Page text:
Moral Emotions and Restorative Justice: A Legal-Psychological Analysis of the Role of Shame and Guilt in the Restorative Justice Process in Offender Rehabilitation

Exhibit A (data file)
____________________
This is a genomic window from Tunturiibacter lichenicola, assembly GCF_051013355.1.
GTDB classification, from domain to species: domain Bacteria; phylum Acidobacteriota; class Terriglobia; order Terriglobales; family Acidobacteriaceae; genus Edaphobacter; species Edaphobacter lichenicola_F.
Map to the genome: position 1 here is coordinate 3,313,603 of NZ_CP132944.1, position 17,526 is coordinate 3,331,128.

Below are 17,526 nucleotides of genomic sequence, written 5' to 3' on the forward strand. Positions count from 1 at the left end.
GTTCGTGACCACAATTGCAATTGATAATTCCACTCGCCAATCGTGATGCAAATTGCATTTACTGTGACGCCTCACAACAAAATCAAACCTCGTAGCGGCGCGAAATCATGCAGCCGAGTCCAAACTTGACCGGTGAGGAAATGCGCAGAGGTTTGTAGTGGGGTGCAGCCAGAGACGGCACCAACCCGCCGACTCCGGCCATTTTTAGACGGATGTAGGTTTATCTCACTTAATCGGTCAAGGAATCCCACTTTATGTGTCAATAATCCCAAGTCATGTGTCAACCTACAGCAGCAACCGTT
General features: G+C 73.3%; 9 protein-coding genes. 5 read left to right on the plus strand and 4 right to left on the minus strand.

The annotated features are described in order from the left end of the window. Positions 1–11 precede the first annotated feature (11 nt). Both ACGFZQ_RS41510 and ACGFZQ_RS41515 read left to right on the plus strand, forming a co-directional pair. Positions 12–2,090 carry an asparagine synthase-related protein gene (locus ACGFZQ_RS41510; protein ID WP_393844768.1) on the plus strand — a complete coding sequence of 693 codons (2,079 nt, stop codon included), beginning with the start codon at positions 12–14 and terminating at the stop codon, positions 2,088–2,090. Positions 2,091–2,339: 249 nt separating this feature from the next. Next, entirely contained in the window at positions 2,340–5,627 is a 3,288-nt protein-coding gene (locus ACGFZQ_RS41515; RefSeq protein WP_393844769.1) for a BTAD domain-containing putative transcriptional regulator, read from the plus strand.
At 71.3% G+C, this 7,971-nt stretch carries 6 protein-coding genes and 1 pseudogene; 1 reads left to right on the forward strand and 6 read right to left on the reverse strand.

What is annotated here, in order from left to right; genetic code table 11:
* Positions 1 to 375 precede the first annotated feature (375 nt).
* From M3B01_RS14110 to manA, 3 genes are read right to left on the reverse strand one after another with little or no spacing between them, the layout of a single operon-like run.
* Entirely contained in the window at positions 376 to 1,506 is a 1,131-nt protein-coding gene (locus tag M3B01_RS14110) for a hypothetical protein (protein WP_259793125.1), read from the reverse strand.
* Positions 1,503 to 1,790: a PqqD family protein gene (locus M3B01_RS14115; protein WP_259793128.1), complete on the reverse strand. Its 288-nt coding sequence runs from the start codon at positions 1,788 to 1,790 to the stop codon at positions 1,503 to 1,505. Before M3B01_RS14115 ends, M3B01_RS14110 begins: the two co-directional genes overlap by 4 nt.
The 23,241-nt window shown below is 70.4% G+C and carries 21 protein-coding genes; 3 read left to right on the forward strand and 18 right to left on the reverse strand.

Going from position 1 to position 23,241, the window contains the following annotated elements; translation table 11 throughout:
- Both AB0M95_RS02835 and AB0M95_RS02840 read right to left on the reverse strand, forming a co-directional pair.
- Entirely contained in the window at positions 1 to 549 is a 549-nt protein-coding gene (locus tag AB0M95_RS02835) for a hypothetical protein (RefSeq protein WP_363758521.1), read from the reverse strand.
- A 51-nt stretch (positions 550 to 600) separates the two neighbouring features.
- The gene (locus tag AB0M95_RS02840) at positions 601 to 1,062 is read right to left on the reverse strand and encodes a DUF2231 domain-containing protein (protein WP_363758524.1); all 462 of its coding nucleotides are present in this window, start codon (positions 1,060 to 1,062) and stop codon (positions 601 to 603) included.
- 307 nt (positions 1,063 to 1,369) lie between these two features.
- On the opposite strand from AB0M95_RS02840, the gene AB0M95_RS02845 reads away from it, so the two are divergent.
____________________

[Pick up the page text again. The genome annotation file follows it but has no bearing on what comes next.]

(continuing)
Restorative justice (RJ) provides a criminal justice mechanism that presents a complementary or diversionary mechanism to traditional court systems for the purposes of addressing crime. It works in a more holistic manner than traditional systems to restore the harm caused to both victims and offenders. This essay explores and critically evaluates the role that shame plays in RJ theory from a legal-psychological perspective. Shame has been theorised to be the crucial element within RJ that helps shape beneficial outcomes within offenders, encouraging offender rehabilitation as a result. However, empirical research on the area of shame shows that the effects of shameful experiences may not be consistent with the propositions of RJ theory. Instead, the area of moral emotions is a complex and entwined sphere where there are many overlaps. Empirical research suggests that guilt, rather than shame, holds the capacity to positively transform individuals and invoke beneficial outcomes such as lower reoffending. Consequently, this essay suggests that RJ practice should elicit guilt within offenders and briefly explores how shameful experiences may be moulded into guilt experiences within the RJ context through an examination of the psychological literature.